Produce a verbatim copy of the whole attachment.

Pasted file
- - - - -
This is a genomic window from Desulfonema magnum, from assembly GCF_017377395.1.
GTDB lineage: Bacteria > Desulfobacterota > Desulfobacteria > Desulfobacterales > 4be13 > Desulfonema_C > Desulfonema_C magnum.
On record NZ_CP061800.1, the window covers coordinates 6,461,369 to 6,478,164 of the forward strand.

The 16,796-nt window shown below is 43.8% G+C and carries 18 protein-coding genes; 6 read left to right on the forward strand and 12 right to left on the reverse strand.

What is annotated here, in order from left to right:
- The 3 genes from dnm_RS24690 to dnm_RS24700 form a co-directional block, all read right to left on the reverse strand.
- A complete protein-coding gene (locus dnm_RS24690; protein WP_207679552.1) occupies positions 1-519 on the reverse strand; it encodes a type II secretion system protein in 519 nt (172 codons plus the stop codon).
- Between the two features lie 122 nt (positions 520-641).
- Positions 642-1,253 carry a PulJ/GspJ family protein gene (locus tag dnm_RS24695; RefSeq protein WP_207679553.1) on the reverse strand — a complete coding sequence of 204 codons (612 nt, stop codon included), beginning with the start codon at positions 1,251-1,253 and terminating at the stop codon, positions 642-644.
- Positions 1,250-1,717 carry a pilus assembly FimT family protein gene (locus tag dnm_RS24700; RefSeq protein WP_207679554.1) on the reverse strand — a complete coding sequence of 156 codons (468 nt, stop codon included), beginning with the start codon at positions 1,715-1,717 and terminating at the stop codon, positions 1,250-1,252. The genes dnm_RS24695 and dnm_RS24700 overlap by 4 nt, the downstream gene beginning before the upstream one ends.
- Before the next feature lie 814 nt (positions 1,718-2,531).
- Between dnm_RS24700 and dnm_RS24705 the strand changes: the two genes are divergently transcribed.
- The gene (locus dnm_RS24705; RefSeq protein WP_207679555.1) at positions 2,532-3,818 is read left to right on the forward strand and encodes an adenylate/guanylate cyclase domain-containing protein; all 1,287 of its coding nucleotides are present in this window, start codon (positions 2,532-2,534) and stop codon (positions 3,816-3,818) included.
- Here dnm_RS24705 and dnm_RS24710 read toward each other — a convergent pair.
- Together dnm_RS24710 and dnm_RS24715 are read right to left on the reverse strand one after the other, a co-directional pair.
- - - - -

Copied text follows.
This is a genomic window from Desulfonema magnum, from assembly GCF_017377395.1.
GTDB lineage: Bacteria > Desulfobacterota > Desulfobacteria > Desulfobacterales > 4be13 > Desulfonema_C > Desulfonema_C magnum.
On record NZ_CP061800.1, the window covers coordinates 6,461,369 to 6,478,164 of the forward strand.

The 16,796-nt window shown below is 43.8% G+C and carries 18 protein-coding genes; 6 read left to right on the forward strand and 12 right to left on the reverse strand.

What is annotated here, in order from left to right:
- The 3 genes from dnm_RS24690 to dnm_RS24700 form a co-directional block, all read right to left on the reverse strand.
- A complete protein-coding gene (locus dnm_RS24690; protein WP_207679552.1) occupies positions 1-519 on the reverse strand; it encodes a type II secretion system protein in 519 nt (172 codons plus the stop codon).
- Between the two features lie 122 nt (positions 520-641).
- Positions 642-1,253 carry a PulJ/GspJ family protein gene (locus tag dnm_RS24695; RefSeq protein WP_207679553.1) on the reverse strand — a complete coding sequence of 204 codons (612 nt, stop codon included), beginning with the start codon at positions 1,251-1,253 and terminating at the stop codon, positions 642-644.
- Positions 1,250-1,717 carry a pilus assembly FimT family protein gene (locus tag dnm_RS24700; RefSeq protein WP_207679554.1) on the reverse strand — a complete coding sequence of 156 codons (468 nt, stop codon included), beginning with the start codon at positions 1,715-1,717 and terminating at the stop codon, positions 1,250-1,252. The genes dnm_RS24695 and dnm_RS24700 overlap by 4 nt, the downstream gene beginning before the upstream one ends.
- Before the next feature lie 814 nt (positions 1,718-2,531).
- Between dnm_RS24700 and dnm_RS24705 the strand changes: the two genes are divergently transcribed.
- The gene (locus dnm_RS24705; RefSeq protein WP_207679555.1) at positions 2,532-3,818 is read left to right on the forward strand and encodes an adenylate/guanylate cyclase domain-containing protein; all 1,287 of its coding nucleotides are present in this window, start codon (positions 2,532-2,534) and stop codon (positions 3,816-3,818) included.
- Here dnm_RS24705 and dnm_RS24710 read toward each other — a convergent pair.
- Together dnm_RS24710 and dnm_RS24715 are read right to left on the reverse strand one after the other, a co-directional pair.